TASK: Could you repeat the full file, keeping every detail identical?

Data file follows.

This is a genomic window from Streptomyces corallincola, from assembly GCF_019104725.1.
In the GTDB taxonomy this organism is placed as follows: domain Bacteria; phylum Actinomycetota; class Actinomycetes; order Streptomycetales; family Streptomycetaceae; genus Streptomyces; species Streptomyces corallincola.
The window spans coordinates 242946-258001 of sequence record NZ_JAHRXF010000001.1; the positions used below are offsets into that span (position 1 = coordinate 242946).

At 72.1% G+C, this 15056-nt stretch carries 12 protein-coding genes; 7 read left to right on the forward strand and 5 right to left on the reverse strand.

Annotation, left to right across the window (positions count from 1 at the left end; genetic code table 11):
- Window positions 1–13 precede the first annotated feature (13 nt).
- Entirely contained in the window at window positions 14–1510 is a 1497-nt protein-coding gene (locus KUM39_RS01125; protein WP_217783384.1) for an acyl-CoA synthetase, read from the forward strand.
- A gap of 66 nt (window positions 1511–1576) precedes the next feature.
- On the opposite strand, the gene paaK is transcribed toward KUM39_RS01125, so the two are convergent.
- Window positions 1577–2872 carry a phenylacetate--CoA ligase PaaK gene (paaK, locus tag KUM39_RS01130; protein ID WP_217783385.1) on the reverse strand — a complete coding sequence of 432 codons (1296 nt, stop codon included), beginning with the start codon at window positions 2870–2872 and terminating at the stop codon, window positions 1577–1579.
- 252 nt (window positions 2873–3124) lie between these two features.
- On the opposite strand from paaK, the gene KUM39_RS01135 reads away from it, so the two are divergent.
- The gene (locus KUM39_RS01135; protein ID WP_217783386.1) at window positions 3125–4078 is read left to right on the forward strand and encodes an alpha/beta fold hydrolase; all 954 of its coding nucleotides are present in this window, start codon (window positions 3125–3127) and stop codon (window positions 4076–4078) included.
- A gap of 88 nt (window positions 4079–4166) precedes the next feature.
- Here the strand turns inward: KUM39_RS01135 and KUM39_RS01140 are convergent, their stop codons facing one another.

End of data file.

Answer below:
This is a genomic window from Streptomyces corallincola, from assembly GCF_019104725.1.
In the GTDB taxonomy this organism is placed as follows: domain Bacteria; phylum Actinomycetota; class Actinomycetes; order Streptomycetales; family Streptomycetaceae; genus Streptomyces; species Streptomyces corallincola.
The window spans coordinates 242946-258001 of sequence record NZ_JAHRXF010000001.1; the positions used below are offsets into that span (position 1 = coordinate 242946).

At 72.1% G+C, this 15056-nt stretch carries 12 protein-coding genes; 7 read left to right on the forward strand and 5 right to left on the reverse strand.

Annotation, left to right across the window (positions count from 1 at the left end; genetic code table 11):
- Window positions 1–13 precede the first annotated feature (13 nt).
- Entirely contained in the window at window positions 14–1510 is a 1497-nt protein-coding gene (locus KUM39_RS01125; protein WP_217783384.1) for an acyl-CoA synthetase, read from the forward strand.
- A gap of 66 nt (window positions 1511–1576) precedes the next feature.
- On the opposite strand, the gene paaK is transcribed toward KUM39_RS01125, so the two are convergent.
- Window positions 1577–2872 carry a phenylacetate--CoA ligase PaaK gene (paaK, locus tag KUM39_RS01130; protein ID WP_217783385.1) on the reverse strand — a complete coding sequence of 432 codons (1296 nt, stop codon included), beginning with the start codon at window positions 2870–2872 and terminating at the stop codon, window positions 1577–1579.
- 252 nt (window positions 2873–3124) lie between these two features.
- On the opposite strand from paaK, the gene KUM39_RS01135 reads away from it, so the two are divergent.
- The gene (locus KUM39_RS01135; protein ID WP_217783386.1) at window positions 3125–4078 is read left to right on the forward strand and encodes an alpha/beta fold hydrolase; all 954 of its coding nucleotides are present in this window, start codon (window positions 3125–3127) and stop codon (window positions 4076–4078) included.
- A gap of 88 nt (window positions 4079–4166) precedes the next feature.
- Here the strand turns inward: KUM39_RS01135 and KUM39_RS01140 are convergent, their stop codons facing one another.